An Arizona congressman has introduced a bill to stop a proposed copper mine on the Tonto National Forest. As Arizona Public Radio’s Ryan Heinsius reports, Tucson Rep. Raul Grijalva wants to reverse the federal land swap that paved the way for the mine.
Bison within Grand Canyon National Park are destroying vegetation, tainting water supplies and trampling archaeological sites. A U.S. Senate bill would allow hunting of the animals within near the North Rim, but the Park Service says the legislation would interfere with its own ongoing internal bison management study.
Credit AP Photo/The Avalanche-Journal, Josie Musico
The National Park Service is opposing a U.S. Senate bill designed to reduce the number of bison at the North Rim of Grand Canyon National Park. As Arizona Public Radio’s Ryan Heinsius reports, park officials say it would interfere with their own bison management study currently in the works.
Since February, dozens, and sometimes hundreds of San Carlos Apache tribal members have been encamped at Oak Flat in opposition to the proposed copper mine. They marched more than 40 miles from the town of San Carlos on the nearby reservation and say Oak Flat is sacred ancestral land. In December, the National Defense Authorization Act traded Oak Flat and 2,400 surrounding acres to Resolution Copper, privatizing the area.
Plans are in the works to develop the largest copper mine in North America on Arizona’s Tonto National Forest. The proposed site for the nearly 3,000-acre mine is Oak Flat near the town of Superior. It’s an ancestral home for several clans of the San Carlos Apache Tribe, some of whom are protesting the development. They believe the Oak Flat mine is another example of the conflict between the protection of sacred sites and economic development.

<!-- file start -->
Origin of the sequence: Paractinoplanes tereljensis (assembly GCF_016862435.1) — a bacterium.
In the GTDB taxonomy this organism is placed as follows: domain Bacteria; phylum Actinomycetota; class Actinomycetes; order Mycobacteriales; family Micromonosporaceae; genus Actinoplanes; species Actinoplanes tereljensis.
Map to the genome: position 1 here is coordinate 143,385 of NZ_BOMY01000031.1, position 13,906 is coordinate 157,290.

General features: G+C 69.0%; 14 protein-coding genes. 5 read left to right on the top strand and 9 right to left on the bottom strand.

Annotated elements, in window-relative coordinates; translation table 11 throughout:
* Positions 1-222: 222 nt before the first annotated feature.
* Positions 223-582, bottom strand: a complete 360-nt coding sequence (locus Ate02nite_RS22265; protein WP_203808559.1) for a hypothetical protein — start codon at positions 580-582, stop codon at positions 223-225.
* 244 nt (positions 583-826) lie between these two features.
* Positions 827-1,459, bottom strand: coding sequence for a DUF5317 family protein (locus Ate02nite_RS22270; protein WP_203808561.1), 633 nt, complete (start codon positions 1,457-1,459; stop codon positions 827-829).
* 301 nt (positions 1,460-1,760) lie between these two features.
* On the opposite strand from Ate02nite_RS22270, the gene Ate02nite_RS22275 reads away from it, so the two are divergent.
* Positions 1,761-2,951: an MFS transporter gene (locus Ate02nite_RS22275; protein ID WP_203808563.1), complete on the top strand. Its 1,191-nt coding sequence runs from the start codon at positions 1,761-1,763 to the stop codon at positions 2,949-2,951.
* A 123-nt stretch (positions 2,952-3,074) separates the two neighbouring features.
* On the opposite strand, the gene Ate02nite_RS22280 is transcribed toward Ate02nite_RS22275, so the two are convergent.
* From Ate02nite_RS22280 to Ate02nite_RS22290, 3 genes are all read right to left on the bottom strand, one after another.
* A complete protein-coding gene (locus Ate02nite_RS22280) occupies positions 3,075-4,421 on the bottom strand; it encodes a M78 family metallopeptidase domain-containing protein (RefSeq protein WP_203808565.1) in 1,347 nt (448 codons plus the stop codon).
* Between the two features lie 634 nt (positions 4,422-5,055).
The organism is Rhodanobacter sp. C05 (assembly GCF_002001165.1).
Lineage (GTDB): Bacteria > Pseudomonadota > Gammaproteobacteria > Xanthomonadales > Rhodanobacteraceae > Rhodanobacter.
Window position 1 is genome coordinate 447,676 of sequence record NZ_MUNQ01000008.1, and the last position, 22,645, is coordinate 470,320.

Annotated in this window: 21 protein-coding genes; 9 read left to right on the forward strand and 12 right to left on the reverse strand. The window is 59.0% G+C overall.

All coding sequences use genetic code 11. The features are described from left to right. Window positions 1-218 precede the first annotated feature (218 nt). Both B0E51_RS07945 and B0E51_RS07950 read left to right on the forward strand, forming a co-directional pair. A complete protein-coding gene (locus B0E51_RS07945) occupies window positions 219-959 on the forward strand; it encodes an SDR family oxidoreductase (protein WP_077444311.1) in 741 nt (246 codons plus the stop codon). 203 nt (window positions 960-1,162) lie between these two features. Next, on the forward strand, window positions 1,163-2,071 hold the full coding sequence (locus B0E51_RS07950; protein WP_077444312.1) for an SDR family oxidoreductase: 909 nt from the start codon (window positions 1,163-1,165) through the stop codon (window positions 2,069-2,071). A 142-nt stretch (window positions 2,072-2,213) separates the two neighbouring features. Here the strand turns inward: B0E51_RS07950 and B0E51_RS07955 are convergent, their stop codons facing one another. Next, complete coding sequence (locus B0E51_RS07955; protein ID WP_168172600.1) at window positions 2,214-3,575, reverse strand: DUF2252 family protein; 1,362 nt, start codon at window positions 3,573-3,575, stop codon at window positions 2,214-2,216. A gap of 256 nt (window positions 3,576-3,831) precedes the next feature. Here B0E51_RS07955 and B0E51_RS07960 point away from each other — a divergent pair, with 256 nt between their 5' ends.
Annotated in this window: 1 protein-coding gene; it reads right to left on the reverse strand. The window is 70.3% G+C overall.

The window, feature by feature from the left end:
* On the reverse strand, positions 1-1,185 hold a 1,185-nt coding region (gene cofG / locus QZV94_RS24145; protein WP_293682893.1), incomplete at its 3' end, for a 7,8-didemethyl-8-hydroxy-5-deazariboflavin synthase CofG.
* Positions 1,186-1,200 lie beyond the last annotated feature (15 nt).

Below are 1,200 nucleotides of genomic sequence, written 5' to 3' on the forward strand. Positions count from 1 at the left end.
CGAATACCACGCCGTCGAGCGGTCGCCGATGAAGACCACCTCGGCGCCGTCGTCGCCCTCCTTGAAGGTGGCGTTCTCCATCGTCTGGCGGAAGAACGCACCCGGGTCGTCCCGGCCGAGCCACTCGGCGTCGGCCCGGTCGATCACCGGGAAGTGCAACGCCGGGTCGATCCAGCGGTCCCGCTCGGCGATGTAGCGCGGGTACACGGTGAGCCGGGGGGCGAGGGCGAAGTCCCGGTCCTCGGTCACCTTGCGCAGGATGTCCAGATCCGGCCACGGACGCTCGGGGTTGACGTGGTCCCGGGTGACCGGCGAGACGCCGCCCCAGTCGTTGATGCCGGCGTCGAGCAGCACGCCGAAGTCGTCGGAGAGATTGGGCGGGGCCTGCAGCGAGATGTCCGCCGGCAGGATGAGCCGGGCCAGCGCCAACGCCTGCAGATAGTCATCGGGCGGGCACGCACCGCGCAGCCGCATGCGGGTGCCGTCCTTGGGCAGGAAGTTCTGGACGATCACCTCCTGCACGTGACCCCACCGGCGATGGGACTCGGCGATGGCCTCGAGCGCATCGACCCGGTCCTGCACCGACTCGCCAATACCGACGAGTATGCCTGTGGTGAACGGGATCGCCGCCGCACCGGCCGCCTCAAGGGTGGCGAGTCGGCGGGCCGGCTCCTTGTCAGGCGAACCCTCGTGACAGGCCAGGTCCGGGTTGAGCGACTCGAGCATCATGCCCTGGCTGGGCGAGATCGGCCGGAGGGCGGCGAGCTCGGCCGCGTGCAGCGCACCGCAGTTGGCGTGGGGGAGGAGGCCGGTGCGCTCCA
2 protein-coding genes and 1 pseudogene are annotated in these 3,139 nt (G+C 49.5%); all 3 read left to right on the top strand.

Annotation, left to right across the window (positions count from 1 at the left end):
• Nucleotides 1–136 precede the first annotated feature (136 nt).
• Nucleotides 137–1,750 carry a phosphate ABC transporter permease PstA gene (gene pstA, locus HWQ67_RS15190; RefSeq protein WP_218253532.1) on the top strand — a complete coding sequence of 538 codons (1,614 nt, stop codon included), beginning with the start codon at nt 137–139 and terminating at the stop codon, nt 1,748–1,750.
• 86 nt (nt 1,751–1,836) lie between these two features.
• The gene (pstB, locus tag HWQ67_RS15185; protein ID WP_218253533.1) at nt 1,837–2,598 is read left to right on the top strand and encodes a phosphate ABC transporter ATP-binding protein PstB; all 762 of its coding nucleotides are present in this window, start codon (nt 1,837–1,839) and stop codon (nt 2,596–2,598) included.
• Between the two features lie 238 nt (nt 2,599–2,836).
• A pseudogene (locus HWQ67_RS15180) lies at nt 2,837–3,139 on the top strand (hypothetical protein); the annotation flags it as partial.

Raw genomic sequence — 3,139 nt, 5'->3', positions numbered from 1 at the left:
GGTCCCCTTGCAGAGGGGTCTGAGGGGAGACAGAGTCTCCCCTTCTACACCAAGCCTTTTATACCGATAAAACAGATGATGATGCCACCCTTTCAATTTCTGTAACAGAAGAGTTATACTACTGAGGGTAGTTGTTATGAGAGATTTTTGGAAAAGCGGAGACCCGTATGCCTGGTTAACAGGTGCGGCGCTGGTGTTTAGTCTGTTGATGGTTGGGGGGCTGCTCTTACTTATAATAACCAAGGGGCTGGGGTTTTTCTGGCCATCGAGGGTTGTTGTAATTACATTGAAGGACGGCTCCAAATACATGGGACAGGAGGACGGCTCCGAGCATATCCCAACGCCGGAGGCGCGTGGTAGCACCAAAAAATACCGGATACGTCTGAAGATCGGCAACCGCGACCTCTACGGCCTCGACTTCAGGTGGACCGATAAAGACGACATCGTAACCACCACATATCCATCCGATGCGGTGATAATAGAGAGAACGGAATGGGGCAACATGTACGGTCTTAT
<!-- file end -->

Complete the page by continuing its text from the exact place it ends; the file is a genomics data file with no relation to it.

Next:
Democratic Congresswoman Ann Kirkpatrick has announced she’s running for U.S. Senate in 2016. As Arizona Public Radio’s Ryan Heinsius reports, she’s taking aim at the seat held by Republican John McCain for nearly three decades.
After five months of delay, the U.S. Senate has confirmed Loretta Lynch to serve as attorney general. As Arizona Public Radio’s Ryan Heinsius reports, the state’s Republican Senators were split on the nominee to lead the Justice Department.
Republican Senators John McCai (pictured) and Jeff Flake have written a letter to Pres. Obama opposing possible executive action that could designate nearly 2 million acres as the Grand Canyon Watershed National Monument.
Both of Arizona’s U.S. senators sent a letter yesterday to President Obama opposing the possible designation of the Grand Canyon Watershed National Monument. As Arizona Public Radio’s Ryan Heinsius reports, they say such an action would represent a large federal overreach.
Vernelda Grant, director of the San Carlos Apache Tribe's Historical Preservation and Archaeology Department, at Oak Fat Campground, the site of a proposed copper mine. The tribe says the project would decimate an area considered sacred by the San Carlos Apache Tribe.
A protest east of Phoenix is in its fourth week as a group of Native Americans has gathered in opposition to a proposed copper mine. As Arizona Public Radio’s Ryan Heinsius reports, the area of the Tonto National Forest is a burial ground and considered sacred by several tribes throughout the state.
Senator John McCain's (R-AZ) deal will help ensure that tour flight operators have continued access to the Grand Canyon. It also gives the National Park Service leeway to develop its own regulations. Attached as an amendment to transportation legislation, McCain called the deal "a major step forward."
The amendment allows the Park Service some freedom in regulating the quantity, location, and time of day in which tour flights can operate. Some critics of the deal think that’s not enough.